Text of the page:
This blog post is going to be more of an instructional guide than an accounting of my recent, and all too constant, bureaucratic hurdles. It has come to my attention over the last few years that the Americans I come across, either tourists or recent immigrants, sound exceptionally idiotic when they speak. This seems to apply mostly to high schoolers, college kids, and people in their young 20s. I don’t know the origin of this pandemic of inarticulate youth, since as far as I can tell, TV characters and media personalities don’t speak this way (though admittedly our soon to be president is hardly the most eloquent of celebrities). It’s unfortunate because many of these people are very intelligent people, but you’d never know it when overhearing their incomprehensible babble on the street.
Case in point: I was unfortunate enough to overhear a conversation between two girls on the bus. One was explaining to her friend that if she wanted to go into research, she’d have to get a PhD, etc. I was having a very hard time taking her aspirations seriously as the conversation went something like this:
“So, like, I think I might want to do, like, research or something. But like, I’d have to get a PhD. And like, my GPA is like, only a 3.3, not like, a 3.5 or whatever. So like, I hope they don’t look at only my grades, cuz like, grades aren’t everything. You know?”
I was just hoping that they aren’t going to base her acceptance on an interview, because if so, she’s pretty much screwed.
So here are my guidelines for all those of you who would like to be taken seriously as an intelligent human being, but face the obstacle of speaking like a teenage girl. Remember, I’m not judging you. I just really want to help. Because listening to you speak hurts my brain and makes me want to stick forks in my ears to both drown you out, and confuse the pain centers in my central nervous system. So here goes:
1) Gather your thoughts: If you don’t know what you want to say, then just don’t. Think about what you want to say and how to say it before you actually do say it. Don’t start talking if you have no idea how to end the sentence. No one has time to listen to you tell a rambling 10 minute story about how the supermarket ran out of milk. If you can’t tell your story in a minimum of words, then don’t bother. It probably wasn’t that interesting a story anyway. Especially if it was about milk.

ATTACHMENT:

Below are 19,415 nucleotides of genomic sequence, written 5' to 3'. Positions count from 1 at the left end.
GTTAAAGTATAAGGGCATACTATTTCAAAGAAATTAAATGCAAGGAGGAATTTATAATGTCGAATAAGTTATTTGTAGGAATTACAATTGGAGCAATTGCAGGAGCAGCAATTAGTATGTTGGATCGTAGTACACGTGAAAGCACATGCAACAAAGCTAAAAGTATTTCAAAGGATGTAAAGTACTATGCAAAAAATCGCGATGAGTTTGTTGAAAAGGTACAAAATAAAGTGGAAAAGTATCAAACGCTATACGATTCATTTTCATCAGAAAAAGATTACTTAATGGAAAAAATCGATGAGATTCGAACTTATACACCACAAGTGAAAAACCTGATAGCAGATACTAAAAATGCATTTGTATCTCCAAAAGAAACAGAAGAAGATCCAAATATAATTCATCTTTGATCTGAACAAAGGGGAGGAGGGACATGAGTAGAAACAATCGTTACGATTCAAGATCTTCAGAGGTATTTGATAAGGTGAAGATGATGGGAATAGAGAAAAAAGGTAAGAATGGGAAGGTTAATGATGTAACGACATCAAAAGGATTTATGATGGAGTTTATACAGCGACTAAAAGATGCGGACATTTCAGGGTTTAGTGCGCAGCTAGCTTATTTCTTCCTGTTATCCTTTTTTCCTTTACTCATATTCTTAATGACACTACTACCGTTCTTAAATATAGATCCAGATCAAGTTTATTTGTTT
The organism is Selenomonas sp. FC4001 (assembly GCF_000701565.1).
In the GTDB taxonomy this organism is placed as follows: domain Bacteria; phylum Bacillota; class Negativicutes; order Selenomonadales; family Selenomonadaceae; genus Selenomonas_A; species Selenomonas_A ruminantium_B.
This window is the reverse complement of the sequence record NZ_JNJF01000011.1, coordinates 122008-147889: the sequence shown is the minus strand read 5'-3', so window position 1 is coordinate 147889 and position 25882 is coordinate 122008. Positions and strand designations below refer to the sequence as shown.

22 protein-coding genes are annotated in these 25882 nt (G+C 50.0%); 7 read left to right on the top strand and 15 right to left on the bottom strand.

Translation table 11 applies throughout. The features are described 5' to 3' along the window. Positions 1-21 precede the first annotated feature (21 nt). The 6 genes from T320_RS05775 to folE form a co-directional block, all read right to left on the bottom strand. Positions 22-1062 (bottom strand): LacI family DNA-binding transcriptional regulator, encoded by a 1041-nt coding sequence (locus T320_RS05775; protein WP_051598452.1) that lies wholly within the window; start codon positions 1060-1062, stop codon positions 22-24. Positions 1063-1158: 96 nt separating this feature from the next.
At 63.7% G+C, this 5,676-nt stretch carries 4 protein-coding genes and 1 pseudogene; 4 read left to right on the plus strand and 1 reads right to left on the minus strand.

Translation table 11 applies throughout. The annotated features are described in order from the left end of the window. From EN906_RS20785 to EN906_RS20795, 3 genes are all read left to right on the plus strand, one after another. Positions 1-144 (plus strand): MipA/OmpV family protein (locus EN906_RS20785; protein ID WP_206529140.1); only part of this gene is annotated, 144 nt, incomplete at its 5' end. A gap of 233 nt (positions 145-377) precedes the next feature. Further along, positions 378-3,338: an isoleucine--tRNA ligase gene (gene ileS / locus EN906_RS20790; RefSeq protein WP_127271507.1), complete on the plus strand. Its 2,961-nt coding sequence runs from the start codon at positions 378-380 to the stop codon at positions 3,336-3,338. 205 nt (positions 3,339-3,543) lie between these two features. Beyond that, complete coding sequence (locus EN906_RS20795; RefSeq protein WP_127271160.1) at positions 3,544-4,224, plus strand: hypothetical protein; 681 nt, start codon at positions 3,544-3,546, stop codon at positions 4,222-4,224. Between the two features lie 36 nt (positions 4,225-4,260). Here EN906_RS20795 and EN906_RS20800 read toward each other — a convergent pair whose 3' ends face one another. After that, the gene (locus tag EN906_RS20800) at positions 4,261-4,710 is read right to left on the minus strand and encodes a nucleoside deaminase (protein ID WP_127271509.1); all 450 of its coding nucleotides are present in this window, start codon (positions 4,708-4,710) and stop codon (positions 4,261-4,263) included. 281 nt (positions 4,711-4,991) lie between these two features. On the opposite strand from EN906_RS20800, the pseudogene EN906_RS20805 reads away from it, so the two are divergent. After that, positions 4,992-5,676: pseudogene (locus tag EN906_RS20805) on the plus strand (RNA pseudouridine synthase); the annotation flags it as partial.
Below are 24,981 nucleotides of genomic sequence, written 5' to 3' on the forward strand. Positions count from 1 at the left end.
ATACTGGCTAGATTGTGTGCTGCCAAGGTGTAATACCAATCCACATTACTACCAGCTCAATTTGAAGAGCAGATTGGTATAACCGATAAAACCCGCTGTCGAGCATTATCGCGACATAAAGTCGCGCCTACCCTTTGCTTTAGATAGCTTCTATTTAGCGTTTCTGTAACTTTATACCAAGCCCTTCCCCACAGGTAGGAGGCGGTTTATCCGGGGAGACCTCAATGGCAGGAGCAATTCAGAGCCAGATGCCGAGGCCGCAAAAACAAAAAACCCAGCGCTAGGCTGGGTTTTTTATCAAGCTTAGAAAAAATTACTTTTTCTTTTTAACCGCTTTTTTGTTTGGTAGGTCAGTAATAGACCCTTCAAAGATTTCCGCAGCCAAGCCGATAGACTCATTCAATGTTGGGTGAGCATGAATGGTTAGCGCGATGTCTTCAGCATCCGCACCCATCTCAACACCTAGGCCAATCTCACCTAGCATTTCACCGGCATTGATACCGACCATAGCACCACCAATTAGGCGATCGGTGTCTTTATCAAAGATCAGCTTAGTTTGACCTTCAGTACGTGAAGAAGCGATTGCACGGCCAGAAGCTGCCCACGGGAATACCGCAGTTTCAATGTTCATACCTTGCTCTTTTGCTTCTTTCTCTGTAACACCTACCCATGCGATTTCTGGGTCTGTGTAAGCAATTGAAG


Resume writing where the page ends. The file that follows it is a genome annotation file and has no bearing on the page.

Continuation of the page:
2) Don’t use fillers: Don’t pepper your speech with words that have no meaning other than to occupy empty space. For example- like, whatever, and my personal favorite- so like, whatever. These fillers are speech habits that can be broken if we are made conscious of them. My sister had a friend who said the word “like” so often that my dad started counting out loud. It took her a while to figure out what he was counting, though my sister was much quicker on the uptake. Have a friend do this to you. Preferably a friend you already didn’t like much since this gets annoying very quickly and may end up with said friend in the emergency room with a broken nose.
3) Don’t end sentences like questions: You know what I’m talking about. That lifting of tone at the end of a sentence signifying either a question or insecurity with the statement just made. The one that makes irritating pedants ask, “is that a statement or a question?” I will freely admit to being annoyingly pedantic. My father knows this well (as he carries the brunt of my snotty observations). And amazingly still loves me. My father is an inspiring man. In any case, at least pretend to be convinced of the accuracy of your statement.
So please, for the sake of America’s reputation, try not to sound like a moron when you speak. You’re only adding fuel to the fire. The Europeans are already laughing at us. And the Japanese have begun referring to us as “the bipedal primate clan.”